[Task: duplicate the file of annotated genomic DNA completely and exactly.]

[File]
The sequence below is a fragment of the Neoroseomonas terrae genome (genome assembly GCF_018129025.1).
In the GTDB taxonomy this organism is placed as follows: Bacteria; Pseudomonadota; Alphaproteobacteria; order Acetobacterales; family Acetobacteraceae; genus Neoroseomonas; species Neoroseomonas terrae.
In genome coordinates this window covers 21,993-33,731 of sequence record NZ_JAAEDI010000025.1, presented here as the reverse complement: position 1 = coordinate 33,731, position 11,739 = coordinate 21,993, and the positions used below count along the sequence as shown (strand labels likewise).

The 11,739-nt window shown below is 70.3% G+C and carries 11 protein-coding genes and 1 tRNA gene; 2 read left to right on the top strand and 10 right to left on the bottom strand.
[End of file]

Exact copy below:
The sequence below is a fragment of the Neoroseomonas terrae genome (genome assembly GCF_018129025.1).
In the GTDB taxonomy this organism is placed as follows: Bacteria; Pseudomonadota; Alphaproteobacteria; order Acetobacterales; family Acetobacteraceae; genus Neoroseomonas; species Neoroseomonas terrae.
In genome coordinates this window covers 21,993-33,731 of sequence record NZ_JAAEDI010000025.1, presented here as the reverse complement: position 1 = coordinate 33,731, position 11,739 = coordinate 21,993, and the positions used below count along the sequence as shown (strand labels likewise).

The 11,739-nt window shown below is 70.3% G+C and carries 11 protein-coding genes and 1 tRNA gene; 2 read left to right on the top strand and 10 right to left on the bottom strand.